Monday, September 7, 2009

Fears That Didn't Materialise

It is nearly a year since the dramatic collapse of Lehman Brothers. At one time last year, the financial and economic system looked to be entering into meltdown with quite a few cataclysmic predictions

The worst fears haven't materialised. That doesn't mean things are good. We are still looking at the worst recession since the 1930s and one of the highest levels of unemployment in the post war period. Combined with record levels of public debt it makes for a difficult few years. But, I guess its something that it could have been a lot worse.

Banking Collapse.

After Lehman's unexpected demise, and banks not lending to each other. It looked like a frozen credit market could cause many banks to fall like Domino's. It raised the spectre of the 1930s when 100s of US banks went bankrupt contributing to the Great Depression.
The global banking bailouts may have been badly managed - with the tax payer getting a raw deal; it was also rather sickening to see incompetent rich Wall Street Bankers bailed out by the taxpayer, but, despite all this the worst was avoided and a sense of fragile confidence did return. Banks are still nursing large losses which continue to worsen during the recession. But, it could have been a lot worse.

Hyper Inflation.

Despite the worst downturn since the 1930s, there were fears in certain quarters of a return to hyperinflation due to the Central Banks decision to create money through quantitative easing. This fear was largely misplaced in a period of spare capacity and a falling velocity of circulation. The link between inflation and money supply is more complicated. Most countries are avoiding a deflationary spiral, but, inflationary pressures are still very muted.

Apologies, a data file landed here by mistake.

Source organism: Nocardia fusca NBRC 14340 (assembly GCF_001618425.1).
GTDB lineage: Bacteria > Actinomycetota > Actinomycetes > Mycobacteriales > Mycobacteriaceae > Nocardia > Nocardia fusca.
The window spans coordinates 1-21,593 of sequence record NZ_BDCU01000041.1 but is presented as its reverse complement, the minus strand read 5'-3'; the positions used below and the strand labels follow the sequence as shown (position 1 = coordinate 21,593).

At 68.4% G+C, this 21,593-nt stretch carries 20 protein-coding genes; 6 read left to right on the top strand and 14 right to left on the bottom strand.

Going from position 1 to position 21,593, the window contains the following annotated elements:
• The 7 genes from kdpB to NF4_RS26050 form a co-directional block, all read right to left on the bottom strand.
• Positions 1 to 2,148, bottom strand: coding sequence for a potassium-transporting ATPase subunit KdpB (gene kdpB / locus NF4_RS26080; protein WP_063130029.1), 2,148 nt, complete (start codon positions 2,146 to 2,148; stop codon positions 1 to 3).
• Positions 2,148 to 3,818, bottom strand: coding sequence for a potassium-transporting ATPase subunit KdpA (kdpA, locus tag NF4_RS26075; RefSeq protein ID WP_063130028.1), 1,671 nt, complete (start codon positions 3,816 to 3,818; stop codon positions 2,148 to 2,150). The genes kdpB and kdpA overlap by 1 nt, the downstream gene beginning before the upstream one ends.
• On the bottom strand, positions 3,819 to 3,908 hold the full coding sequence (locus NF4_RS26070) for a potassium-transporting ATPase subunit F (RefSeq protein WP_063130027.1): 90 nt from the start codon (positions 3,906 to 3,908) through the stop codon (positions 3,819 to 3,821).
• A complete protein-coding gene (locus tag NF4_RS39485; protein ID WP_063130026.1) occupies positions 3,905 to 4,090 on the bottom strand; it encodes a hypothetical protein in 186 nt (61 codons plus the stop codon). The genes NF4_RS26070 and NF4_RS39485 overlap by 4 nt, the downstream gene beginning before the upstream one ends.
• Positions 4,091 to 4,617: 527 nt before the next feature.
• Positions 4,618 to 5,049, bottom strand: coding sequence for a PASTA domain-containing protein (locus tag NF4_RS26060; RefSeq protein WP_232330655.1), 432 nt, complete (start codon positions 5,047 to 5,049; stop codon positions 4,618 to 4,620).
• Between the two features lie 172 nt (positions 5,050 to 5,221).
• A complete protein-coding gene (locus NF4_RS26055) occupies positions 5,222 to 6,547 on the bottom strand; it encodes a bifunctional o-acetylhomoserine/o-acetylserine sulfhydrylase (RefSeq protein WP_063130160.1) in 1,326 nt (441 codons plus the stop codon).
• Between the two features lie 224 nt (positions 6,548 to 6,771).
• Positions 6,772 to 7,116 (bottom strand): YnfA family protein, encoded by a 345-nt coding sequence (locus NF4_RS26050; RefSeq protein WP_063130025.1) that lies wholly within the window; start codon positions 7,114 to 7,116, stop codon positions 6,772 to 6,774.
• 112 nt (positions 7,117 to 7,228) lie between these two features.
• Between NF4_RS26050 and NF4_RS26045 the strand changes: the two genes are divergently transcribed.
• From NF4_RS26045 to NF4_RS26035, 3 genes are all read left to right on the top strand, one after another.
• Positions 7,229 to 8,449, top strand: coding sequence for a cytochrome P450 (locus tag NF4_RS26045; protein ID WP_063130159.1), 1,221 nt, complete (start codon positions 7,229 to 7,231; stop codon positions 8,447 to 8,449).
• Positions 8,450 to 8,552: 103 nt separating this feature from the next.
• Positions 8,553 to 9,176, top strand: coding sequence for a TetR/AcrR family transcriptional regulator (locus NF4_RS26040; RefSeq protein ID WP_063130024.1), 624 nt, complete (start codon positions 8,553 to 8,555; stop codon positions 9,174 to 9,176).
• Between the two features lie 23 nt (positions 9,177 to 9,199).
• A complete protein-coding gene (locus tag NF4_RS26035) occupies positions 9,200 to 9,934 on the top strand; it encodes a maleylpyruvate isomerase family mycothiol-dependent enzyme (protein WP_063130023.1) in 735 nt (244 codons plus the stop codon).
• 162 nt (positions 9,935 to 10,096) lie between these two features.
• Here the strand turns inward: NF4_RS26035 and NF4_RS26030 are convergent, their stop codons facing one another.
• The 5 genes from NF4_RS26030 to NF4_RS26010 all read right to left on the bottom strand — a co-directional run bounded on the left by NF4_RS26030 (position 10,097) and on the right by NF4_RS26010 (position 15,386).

Debt Default.

The UK and US public sector debt have been increasing at a record pace. The UK is running its largest peacetime public sector deficit. This increase in national debt raised fears of much higher interest rates, and an inability of the government to sell the debt. However, so far the the markets have maintained a strong appetite for buying government securities.

A repeat of Great Depression.

Since the last quarter of 2008, GDP fell at a very sharp rate. Annualised quarter falls reached nearly 10% in countries such as UK, Japan and Germany. When GDP falls at this rate there is danger of a the worsening economy getting out of control. However, unprecedented monetary and fiscal policy stimulus helped to revert the situation and now most economies are forecast to return to economic growth soon. The falls in output were combined with some of the gloomiest confidence.

The fact we the worst fears didn't materialise is hardly great news, since they were pretty dire to begin with.

There is also a danger that the first shoots of growth may cause a premature relief that the problem is over. The economy still faces high and rising levels of unemployment. The growth is still based on rocky foundations which will need careful nurturing.

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